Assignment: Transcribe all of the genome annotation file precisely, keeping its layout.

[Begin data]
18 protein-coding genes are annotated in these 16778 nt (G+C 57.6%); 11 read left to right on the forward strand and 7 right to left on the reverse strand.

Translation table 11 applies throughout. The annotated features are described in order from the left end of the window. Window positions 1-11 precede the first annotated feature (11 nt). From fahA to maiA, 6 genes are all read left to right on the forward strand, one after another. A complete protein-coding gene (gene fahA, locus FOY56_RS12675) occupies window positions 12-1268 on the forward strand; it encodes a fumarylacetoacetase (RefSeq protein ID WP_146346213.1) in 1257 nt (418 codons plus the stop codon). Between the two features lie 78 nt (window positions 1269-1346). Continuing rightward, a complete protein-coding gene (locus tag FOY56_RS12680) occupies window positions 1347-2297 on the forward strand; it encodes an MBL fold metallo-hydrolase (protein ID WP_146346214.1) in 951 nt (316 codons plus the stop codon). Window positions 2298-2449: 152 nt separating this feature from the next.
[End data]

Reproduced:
18 protein-coding genes are annotated in these 16778 nt (G+C 57.6%); 11 read left to right on the forward strand and 7 right to left on the reverse strand.

Translation table 11 applies throughout. The annotated features are described in order from the left end of the window. Window positions 1-11 precede the first annotated feature (11 nt). From fahA to maiA, 6 genes are all read left to right on the forward strand, one after another. A complete protein-coding gene (gene fahA, locus FOY56_RS12675) occupies window positions 12-1268 on the forward strand; it encodes a fumarylacetoacetase (RefSeq protein ID WP_146346213.1) in 1257 nt (418 codons plus the stop codon). Between the two features lie 78 nt (window positions 1269-1346). Continuing rightward, a complete protein-coding gene (locus tag FOY56_RS12680) occupies window positions 1347-2297 on the forward strand; it encodes an MBL fold metallo-hydrolase (protein ID WP_146346214.1) in 951 nt (316 codons plus the stop codon). Window positions 2298-2449: 152 nt separating this feature from the next.